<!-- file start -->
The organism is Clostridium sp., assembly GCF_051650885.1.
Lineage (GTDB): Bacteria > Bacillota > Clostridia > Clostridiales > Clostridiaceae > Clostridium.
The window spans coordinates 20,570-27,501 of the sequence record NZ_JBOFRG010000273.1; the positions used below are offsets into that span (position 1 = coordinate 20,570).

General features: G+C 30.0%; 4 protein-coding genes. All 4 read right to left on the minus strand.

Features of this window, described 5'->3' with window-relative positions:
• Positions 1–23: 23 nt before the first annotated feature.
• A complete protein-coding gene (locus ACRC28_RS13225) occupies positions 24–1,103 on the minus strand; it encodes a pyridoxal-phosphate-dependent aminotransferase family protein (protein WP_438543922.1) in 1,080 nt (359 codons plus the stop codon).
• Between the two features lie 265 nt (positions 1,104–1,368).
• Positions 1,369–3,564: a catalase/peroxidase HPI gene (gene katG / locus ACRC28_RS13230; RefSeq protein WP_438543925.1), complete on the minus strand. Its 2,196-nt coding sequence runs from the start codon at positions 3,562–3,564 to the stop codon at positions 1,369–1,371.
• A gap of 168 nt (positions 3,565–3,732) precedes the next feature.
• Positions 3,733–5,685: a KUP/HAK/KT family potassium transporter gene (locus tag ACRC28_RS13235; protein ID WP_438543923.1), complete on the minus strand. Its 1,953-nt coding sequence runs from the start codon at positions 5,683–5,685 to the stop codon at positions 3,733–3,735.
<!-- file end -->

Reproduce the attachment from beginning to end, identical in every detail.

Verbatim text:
The organism is Clostridium sp., assembly GCF_051650885.1.
Lineage (GTDB): Bacteria > Bacillota > Clostridia > Clostridiales > Clostridiaceae > Clostridium.
The window spans coordinates 20,570-27,501 of the sequence record NZ_JBOFRG010000273.1; the positions used below are offsets into that span (position 1 = coordinate 20,570).

General features: G+C 30.0%; 4 protein-coding genes. All 4 read right to left on the minus strand.

Features of this window, described 5'->3' with window-relative positions:
• Positions 1–23: 23 nt before the first annotated feature.
• A complete protein-coding gene (locus ACRC28_RS13225) occupies positions 24–1,103 on the minus strand; it encodes a pyridoxal-phosphate-dependent aminotransferase family protein (protein WP_438543922.1) in 1,080 nt (359 codons plus the stop codon).
• Between the two features lie 265 nt (positions 1,104–1,368).
• Positions 1,369–3,564: a catalase/peroxidase HPI gene (gene katG / locus ACRC28_RS13230; RefSeq protein WP_438543925.1), complete on the minus strand. Its 2,196-nt coding sequence runs from the start codon at positions 3,562–3,564 to the stop codon at positions 1,369–1,371.
• A gap of 168 nt (positions 3,565–3,732) precedes the next feature.
• Positions 3,733–5,685: a KUP/HAK/KT family potassium transporter gene (locus tag ACRC28_RS13235; protein ID WP_438543923.1), complete on the minus strand. Its 1,953-nt coding sequence runs from the start codon at positions 5,683–5,685 to the stop codon at positions 3,733–3,735.